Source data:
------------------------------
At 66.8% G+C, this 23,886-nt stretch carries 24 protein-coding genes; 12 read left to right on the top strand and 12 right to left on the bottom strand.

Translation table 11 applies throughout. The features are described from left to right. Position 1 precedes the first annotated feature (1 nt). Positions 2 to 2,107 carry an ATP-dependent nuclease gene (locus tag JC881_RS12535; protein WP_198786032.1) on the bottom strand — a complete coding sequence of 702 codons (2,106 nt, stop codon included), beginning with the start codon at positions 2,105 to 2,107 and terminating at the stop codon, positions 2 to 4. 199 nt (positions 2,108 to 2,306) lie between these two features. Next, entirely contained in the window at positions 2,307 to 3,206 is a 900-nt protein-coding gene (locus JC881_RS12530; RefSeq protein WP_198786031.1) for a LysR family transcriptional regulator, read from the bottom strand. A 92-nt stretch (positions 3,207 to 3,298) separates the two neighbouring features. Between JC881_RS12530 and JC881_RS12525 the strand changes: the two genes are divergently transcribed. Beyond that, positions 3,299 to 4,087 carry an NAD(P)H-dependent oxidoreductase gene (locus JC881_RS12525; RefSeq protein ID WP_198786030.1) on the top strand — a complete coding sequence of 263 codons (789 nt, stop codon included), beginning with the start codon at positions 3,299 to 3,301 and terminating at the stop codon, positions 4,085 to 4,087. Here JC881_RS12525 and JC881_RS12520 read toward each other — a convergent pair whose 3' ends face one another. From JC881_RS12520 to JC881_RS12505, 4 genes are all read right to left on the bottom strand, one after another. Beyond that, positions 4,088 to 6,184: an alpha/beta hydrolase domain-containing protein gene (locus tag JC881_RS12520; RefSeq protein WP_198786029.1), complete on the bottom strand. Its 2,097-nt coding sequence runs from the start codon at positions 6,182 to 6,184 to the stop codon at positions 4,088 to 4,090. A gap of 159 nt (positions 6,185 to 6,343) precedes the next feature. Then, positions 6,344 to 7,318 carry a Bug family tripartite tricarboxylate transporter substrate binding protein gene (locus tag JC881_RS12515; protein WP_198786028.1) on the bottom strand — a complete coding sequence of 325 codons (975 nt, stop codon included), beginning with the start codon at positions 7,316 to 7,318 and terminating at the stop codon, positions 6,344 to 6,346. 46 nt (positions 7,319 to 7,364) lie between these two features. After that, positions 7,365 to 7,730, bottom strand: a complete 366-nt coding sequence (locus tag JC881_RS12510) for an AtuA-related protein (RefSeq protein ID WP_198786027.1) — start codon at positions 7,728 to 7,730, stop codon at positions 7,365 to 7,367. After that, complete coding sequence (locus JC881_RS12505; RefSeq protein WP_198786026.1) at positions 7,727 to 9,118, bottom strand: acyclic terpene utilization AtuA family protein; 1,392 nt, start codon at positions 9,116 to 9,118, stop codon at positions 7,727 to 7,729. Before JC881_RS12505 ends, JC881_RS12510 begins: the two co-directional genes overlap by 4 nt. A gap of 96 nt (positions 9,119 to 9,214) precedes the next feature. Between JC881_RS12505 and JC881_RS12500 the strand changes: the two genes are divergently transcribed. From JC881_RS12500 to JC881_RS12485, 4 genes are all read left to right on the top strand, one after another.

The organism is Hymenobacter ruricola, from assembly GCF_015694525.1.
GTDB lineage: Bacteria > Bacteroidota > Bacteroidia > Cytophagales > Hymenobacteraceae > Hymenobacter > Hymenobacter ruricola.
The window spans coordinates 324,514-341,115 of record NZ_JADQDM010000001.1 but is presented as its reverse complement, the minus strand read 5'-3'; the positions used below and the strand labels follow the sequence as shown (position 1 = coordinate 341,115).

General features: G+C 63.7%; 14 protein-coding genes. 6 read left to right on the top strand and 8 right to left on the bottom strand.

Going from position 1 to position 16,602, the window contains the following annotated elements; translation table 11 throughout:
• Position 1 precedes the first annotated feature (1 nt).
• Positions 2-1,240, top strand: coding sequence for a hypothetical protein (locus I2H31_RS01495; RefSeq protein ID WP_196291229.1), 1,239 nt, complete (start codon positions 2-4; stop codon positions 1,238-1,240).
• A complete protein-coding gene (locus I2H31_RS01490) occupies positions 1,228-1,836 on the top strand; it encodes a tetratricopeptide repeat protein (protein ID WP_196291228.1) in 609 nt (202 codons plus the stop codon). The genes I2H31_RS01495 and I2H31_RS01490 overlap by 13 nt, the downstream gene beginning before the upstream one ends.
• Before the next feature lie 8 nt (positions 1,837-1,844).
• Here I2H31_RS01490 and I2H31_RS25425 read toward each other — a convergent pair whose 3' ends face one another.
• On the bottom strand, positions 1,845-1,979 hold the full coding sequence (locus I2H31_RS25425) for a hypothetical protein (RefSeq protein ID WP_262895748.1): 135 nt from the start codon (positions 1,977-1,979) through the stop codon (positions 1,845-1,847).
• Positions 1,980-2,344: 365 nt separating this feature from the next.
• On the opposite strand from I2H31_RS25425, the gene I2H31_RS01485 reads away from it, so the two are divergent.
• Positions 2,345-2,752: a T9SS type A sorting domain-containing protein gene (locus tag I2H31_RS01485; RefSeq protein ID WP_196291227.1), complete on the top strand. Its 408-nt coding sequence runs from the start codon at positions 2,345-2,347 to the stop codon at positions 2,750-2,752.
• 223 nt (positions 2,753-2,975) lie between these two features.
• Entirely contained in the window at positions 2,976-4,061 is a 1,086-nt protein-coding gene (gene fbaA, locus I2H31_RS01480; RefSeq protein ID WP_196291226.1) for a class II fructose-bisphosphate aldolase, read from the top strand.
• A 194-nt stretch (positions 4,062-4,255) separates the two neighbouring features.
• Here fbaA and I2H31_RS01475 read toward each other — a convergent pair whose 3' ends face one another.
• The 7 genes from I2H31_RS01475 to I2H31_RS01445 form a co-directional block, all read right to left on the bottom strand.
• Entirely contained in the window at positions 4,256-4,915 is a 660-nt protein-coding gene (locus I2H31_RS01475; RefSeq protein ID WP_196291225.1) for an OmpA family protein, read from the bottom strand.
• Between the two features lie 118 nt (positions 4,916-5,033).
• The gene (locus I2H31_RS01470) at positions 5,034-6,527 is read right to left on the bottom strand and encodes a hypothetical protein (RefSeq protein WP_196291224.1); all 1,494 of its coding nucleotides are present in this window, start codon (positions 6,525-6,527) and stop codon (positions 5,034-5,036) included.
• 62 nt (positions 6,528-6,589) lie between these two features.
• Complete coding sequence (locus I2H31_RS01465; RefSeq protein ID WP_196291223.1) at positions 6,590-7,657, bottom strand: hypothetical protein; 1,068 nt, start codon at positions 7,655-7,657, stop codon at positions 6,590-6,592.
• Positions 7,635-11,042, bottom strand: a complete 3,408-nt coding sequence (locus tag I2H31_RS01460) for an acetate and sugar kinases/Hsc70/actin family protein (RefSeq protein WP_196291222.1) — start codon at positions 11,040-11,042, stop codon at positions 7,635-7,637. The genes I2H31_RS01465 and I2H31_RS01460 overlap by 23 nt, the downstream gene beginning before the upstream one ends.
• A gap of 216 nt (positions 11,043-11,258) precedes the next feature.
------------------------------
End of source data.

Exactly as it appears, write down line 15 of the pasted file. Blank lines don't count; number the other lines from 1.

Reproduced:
• On the opposite strand from I2H31_RS25425, the gene I2H31_RS01485 reads away from it, so the two are divergent.